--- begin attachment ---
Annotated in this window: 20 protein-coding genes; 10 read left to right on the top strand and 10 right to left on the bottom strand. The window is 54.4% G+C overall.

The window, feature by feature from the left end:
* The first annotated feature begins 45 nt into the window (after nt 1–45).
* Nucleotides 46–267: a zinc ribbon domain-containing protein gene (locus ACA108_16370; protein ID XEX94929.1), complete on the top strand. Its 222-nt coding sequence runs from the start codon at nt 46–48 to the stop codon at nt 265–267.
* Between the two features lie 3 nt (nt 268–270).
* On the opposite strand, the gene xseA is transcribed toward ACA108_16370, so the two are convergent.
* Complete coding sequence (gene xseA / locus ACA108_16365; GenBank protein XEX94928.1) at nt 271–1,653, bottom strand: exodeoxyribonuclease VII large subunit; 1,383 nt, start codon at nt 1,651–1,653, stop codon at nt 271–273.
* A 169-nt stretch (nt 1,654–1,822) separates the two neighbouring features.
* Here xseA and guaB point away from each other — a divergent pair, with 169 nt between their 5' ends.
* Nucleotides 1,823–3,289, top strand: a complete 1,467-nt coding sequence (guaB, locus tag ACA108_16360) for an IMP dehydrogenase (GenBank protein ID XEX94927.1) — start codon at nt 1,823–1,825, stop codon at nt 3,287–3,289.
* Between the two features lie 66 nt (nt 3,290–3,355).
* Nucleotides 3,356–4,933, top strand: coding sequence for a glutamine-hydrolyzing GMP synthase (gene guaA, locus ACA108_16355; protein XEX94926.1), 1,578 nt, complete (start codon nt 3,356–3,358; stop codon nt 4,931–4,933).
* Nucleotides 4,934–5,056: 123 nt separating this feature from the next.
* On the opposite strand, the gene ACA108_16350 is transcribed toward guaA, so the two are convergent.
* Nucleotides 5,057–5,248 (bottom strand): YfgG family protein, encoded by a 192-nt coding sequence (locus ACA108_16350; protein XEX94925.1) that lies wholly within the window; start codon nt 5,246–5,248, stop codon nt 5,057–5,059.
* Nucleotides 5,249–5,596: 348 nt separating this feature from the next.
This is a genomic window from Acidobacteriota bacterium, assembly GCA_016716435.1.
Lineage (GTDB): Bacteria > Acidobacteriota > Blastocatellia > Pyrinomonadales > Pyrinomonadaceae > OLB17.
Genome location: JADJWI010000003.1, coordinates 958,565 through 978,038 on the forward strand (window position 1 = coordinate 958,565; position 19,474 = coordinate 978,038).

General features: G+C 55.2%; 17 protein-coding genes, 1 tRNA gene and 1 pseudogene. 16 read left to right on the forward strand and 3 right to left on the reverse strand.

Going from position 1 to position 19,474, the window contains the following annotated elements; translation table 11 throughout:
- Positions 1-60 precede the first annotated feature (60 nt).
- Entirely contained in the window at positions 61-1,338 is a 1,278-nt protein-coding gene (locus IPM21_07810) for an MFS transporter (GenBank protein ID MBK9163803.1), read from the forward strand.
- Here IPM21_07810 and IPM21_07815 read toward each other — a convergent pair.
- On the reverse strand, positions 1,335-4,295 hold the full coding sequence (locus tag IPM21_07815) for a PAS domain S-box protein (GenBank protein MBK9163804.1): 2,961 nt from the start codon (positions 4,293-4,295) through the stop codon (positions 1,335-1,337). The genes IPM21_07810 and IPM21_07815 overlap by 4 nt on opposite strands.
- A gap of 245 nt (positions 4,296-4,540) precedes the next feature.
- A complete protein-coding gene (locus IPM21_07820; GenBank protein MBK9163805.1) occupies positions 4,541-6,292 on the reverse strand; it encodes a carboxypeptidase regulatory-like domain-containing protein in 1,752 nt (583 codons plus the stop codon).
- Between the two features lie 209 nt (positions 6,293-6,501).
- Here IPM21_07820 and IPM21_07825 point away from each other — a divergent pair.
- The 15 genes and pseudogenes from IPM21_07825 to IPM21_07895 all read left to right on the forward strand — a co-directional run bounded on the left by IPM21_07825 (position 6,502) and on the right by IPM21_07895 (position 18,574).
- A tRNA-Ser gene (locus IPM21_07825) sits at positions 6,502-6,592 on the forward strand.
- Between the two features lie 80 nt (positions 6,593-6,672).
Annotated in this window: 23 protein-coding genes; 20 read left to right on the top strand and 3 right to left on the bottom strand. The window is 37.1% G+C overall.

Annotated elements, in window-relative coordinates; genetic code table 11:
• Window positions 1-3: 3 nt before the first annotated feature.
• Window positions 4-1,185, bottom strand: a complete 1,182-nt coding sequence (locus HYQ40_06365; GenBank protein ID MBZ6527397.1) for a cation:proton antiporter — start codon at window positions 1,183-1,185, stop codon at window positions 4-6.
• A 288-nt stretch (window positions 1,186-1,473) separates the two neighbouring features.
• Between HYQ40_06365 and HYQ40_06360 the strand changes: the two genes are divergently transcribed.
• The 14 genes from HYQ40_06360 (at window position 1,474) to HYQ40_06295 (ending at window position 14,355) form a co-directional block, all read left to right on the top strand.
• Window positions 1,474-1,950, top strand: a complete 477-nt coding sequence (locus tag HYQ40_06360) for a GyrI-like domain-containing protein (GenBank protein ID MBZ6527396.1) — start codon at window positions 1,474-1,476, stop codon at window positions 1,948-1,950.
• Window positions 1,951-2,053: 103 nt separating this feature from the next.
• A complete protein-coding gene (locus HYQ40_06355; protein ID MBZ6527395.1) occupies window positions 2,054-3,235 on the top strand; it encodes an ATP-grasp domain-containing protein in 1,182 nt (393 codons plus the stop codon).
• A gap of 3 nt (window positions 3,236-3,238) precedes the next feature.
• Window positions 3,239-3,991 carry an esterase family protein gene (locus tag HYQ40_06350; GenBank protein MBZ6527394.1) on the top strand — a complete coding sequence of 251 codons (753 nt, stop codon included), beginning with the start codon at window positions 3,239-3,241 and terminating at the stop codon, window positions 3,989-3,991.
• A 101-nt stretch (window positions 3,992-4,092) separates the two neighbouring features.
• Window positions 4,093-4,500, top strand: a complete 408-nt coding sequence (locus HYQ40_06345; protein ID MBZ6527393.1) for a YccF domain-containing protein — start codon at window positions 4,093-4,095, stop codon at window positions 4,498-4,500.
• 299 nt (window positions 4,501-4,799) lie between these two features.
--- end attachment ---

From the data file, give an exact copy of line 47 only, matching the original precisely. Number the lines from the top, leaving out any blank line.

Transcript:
• 299 nt (window positions 4,501-4,799) lie between these two features.